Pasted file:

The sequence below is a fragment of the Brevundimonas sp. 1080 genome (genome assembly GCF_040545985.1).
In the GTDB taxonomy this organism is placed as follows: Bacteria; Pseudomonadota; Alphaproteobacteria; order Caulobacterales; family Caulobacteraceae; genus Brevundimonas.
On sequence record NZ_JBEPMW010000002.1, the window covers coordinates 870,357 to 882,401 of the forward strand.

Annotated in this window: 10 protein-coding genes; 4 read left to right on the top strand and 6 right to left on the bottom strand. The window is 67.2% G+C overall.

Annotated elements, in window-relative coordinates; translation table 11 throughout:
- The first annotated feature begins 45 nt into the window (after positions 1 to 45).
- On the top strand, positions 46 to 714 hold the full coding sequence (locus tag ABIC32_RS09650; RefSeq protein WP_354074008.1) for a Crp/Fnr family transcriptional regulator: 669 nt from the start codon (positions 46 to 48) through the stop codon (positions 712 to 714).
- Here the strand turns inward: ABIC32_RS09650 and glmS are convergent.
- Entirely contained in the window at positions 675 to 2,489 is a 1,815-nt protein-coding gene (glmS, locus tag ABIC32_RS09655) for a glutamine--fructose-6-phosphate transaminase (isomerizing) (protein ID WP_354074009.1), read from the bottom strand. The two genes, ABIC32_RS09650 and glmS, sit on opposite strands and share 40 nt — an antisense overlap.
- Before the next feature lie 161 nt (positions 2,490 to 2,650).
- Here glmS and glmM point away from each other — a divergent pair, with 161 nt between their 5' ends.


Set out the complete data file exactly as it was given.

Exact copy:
The sequence below is a fragment of the Brevundimonas sp. 1080 genome (genome assembly GCF_040545985.1).
In the GTDB taxonomy this organism is placed as follows: Bacteria; Pseudomonadota; Alphaproteobacteria; order Caulobacterales; family Caulobacteraceae; genus Brevundimonas.
On sequence record NZ_JBEPMW010000002.1, the window covers coordinates 870,357 to 882,401 of the forward strand.

Annotated in this window: 10 protein-coding genes; 4 read left to right on the top strand and 6 right to left on the bottom strand. The window is 67.2% G+C overall.

Annotated elements, in window-relative coordinates; translation table 11 throughout:
- The first annotated feature begins 45 nt into the window (after positions 1 to 45).
- On the top strand, positions 46 to 714 hold the full coding sequence (locus tag ABIC32_RS09650; RefSeq protein WP_354074008.1) for a Crp/Fnr family transcriptional regulator: 669 nt from the start codon (positions 46 to 48) through the stop codon (positions 712 to 714).
- Here the strand turns inward: ABIC32_RS09650 and glmS are convergent.
- Entirely contained in the window at positions 675 to 2,489 is a 1,815-nt protein-coding gene (glmS, locus tag ABIC32_RS09655) for a glutamine--fructose-6-phosphate transaminase (isomerizing) (protein ID WP_354074009.1), read from the bottom strand. The two genes, ABIC32_RS09650 and glmS, sit on opposite strands and share 40 nt — an antisense overlap.
- Before the next feature lie 161 nt (positions 2,490 to 2,650).
- Here glmS and glmM point away from each other — a divergent pair, with 161 nt between their 5' ends.